Swedish author Johanne Lykke Holm on her new novel 'Strega'
SCOTT SIMON, HOST:
"Strega," the new novel by Johanne Lykke Holm begins with a scene that almost slaps you in the face. It's in a bedroom. The bed sheets are stained with milk and blood. There're hair pins, sleeping pills and undergarments around. Rafaela, the 19-year-old year old narrator, says, I knew a woman's life could at any point be turned into a crime scene. The crime scene was not the bed, but the body. The crime had already taken place. Book tells the story of Rafaela, a young woman who eventually goes to work in a resort hotel where no guests seem to visit. "Strega" is translated from the Swedish by Saskia Vogel. And Johanne Lykke Holm joins us now.
Thanks so much for being with us.
JOHANNE LYKKE HOLM: Thank you for having me.
SIMON: Tell us about this resort hotel, which, after finishing the book, I am reluctant to call a hotel...
SIMON: ...In which nine teenage women come to work.
HOLM: Yes. The hotel is called the Olympic, and it's located in these fictitious Italian mountains. I would describe it as eerie. And it is run by three older women. By older - the narrator, Rafa, would refer to people over 25. These nine girls - they work every day just taking care of the hotel. They make the beds. They clean the rooms. They make food and so on. But no one ever shows up.
HOLM: And close by, there is a community of nuns who also have this kind of - lived this kind of life where every day resembles the next - and this repetition, this, like, almost theater-like reproduction that they play out the same day again and again until one day one of them goes missing.
SIMON: This is Cassie.
HOLM: This is Cassie, yes.
SIMON: And we'll get to her story. I found myself asking pretty early on in the novel, why would their families want their daughters to work at a place like the Olympic Hotel?
HOLM: I think to understand that there is this chapter in the novel where it is described how the parents have this idea that the girls should be prepared for a life where they will take care of their husband, their children, and be what you would call good women. But the thing is, that woman, of course, doesn't exist anymore. Or maybe she has never existed. I think the hotel is this weird prison where all the doors are open. They could just leave whenever, but they don't. And why don't they just leave?
HOLM: I think that's the main question of the book.
SIMON: What gets set off when Cassie goes missing, one of the young women? What does it set off in Rafa and others?
HOLM: I actually think that what happens is that they just keep reenacting this weird performance or play that they are in. They are kind of playing a game. They don't react in a - what you would call a really, like, loving and normal way. They do not call her parents right away. They don't call the police. They don't seem to be that distraught.
HOLM: In some of the scenes, they are almost excited, I would say, like it's all a film.
SIMON: Well, I mean, it's - forgive me - it's diversion.
SIMON: You know, it's something different...
SIMON: ...To break up their time.
HOLM: Exactly. Many readers have told me that they see "Strega" as this feminist saga, almost, about female friendship. And in some way, they read it like this kind of utopia. To me, it's more about how these girls are complicit with the violence and the horrors of the world and how they are actually not rebellious.
SIMON: Yeah. Complicit in violence committed against women is...
HOLM: Exactly. Yeah.
SIMON: The narrator says women are born into a world in which many crimes will be committed against them.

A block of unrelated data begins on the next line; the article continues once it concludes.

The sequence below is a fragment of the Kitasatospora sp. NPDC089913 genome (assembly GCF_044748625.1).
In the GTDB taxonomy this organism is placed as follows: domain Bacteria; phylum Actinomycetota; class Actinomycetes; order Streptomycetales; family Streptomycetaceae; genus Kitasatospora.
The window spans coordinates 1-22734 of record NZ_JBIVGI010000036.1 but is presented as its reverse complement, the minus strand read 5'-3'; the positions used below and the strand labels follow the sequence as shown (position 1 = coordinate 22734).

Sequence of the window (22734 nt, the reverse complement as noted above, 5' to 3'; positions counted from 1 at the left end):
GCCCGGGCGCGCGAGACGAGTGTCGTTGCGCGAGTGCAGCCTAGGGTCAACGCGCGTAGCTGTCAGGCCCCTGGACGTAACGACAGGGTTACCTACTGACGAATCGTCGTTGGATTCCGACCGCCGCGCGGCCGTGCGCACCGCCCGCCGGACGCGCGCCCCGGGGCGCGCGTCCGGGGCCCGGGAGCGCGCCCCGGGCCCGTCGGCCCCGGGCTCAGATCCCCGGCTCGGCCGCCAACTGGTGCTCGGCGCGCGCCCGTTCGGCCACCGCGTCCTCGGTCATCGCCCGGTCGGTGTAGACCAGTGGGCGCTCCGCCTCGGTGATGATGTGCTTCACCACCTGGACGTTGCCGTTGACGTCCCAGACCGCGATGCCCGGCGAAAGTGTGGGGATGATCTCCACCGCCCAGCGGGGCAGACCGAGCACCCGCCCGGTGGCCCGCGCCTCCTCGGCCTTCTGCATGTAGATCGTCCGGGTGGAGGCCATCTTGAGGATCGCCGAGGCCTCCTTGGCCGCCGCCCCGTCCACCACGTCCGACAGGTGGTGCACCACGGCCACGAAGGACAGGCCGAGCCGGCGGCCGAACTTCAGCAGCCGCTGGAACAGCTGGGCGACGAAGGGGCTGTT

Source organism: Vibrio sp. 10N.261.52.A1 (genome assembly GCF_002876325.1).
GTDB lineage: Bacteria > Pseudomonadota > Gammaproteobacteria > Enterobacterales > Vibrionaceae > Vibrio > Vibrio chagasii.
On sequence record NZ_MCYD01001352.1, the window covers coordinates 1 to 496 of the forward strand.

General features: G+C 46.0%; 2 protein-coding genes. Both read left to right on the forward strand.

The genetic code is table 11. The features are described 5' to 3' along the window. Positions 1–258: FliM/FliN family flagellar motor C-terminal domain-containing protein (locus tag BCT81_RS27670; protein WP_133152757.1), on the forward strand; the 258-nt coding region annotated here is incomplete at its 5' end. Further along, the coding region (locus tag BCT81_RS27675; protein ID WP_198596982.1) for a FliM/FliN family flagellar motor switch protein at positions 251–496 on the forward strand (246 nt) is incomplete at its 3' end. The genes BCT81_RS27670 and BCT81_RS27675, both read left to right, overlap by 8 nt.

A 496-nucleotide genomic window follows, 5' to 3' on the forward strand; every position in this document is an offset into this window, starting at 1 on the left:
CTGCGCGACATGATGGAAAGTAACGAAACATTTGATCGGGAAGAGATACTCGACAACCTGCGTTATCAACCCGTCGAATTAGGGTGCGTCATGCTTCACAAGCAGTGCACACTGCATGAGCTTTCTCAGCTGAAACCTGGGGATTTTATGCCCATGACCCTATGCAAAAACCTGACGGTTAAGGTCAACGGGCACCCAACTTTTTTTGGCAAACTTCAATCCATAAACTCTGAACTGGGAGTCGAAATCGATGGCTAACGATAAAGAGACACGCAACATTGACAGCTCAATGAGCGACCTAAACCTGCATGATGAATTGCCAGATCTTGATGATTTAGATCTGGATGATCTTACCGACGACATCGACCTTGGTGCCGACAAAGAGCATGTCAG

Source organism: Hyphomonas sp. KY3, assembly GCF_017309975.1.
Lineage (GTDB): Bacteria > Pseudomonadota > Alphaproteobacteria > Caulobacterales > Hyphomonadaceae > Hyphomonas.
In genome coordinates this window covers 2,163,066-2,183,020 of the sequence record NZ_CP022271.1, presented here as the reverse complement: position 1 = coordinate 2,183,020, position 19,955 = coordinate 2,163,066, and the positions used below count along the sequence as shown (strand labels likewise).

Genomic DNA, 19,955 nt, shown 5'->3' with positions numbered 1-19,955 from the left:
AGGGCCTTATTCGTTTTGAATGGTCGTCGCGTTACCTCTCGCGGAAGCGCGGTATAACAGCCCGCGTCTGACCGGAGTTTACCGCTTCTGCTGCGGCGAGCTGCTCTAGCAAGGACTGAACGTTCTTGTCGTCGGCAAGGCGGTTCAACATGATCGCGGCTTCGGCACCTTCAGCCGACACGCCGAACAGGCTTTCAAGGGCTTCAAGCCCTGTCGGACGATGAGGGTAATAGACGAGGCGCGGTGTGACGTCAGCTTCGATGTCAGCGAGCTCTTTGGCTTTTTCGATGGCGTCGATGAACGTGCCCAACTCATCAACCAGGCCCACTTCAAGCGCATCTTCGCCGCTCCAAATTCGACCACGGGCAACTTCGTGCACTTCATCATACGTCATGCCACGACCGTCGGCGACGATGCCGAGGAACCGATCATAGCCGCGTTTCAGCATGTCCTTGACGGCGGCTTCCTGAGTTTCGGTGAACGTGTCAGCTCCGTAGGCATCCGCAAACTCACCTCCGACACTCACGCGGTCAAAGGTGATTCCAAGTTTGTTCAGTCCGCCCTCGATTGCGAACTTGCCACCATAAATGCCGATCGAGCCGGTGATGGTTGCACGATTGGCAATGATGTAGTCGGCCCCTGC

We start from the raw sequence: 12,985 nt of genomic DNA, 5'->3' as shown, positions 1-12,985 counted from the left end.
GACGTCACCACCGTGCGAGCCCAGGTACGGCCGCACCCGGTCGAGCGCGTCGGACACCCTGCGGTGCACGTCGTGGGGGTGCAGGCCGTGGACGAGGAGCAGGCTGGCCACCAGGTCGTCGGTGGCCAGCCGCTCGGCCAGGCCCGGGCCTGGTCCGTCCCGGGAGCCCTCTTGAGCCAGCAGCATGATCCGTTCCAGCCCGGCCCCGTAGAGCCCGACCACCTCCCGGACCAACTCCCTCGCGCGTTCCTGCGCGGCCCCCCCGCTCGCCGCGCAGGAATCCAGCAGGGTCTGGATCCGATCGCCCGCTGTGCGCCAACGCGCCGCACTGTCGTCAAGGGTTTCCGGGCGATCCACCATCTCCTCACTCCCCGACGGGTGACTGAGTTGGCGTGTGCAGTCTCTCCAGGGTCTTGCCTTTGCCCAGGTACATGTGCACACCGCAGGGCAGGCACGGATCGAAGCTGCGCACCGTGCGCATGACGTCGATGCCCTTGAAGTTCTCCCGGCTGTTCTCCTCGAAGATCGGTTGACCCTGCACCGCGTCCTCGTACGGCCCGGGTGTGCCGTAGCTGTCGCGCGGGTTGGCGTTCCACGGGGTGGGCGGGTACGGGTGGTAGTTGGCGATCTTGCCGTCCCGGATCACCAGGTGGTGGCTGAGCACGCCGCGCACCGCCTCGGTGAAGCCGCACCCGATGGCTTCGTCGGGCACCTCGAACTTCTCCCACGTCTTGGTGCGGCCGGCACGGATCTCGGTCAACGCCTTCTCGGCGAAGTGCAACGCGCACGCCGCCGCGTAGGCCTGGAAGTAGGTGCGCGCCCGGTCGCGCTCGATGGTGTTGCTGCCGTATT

SIMON: Yeah. "Strega" means witch...
SIMON: ...In Italian, right?
SIMON: And that's not an accident, is it?
HOLM: No, it isn't. To me, strega is this really emblematic word.
HOLM: It is not just the meaning witch. It is also how it looks. It is also this funny, I would call it, connection with an Italian liqueur called Strega, this really yellow...
HOLM: ...Herbal alcoholic drink. But to me, the word strega holds information about hidden knowledge, hidden practices, maybe the things women have been doing in secret. And I think that is an aspect of human history - this sounds really bombastic, but - that I've tried to tap into.
SIMON: That women have been special victims of...
HOLM: Yes, but also that I mean in the word witch. The word witch is both this accusation and also this really honorable thing to be. It is both the aggression and the power, if that makes sense. It is both what you are called by the witch hunters and what you are as a woman in a community with special practices in regarding nature and all sorts of things. And I think that is the magic of the word strega, that it has both these dimensions.
SIMON: You know, I am a cisgendered man who has read the novel and liked it. I'm wondering if there's something specific you would like readers who are not women to absorb.
HOLM: I think the book tries to unveil this hidden secret, which is not a secret to girls and women. I think the quotes in the beginning with every woman's life turning into a crime scene, that the crime has already taken place - I think that is where the novel just spells it out. That is what the novel is trying to show the reader. And if the reader is a girl or a woman, she might recognize this hidden secret from inside herself or inside themselves. And as a cisgender man, I think the novel holds this opportunity to hear something that's usually just spoken about when you're not present.
SIMON: Johanne Lykke Holm. Her novel, "Strega."
Thanks so much for being with us.
HOLM: Thank you for having me.
(SOUNDBITE OF MF DOOM'S "SARSAPARILLA") Transcript provided by NPR, Copyright NPR.
NPR transcripts are created on a rush deadline by an NPR contractor. This text may not be in its final form and may be updated or revised in the future. Accuracy and availability may vary. The authoritative record of NPR’s programming is the audio record.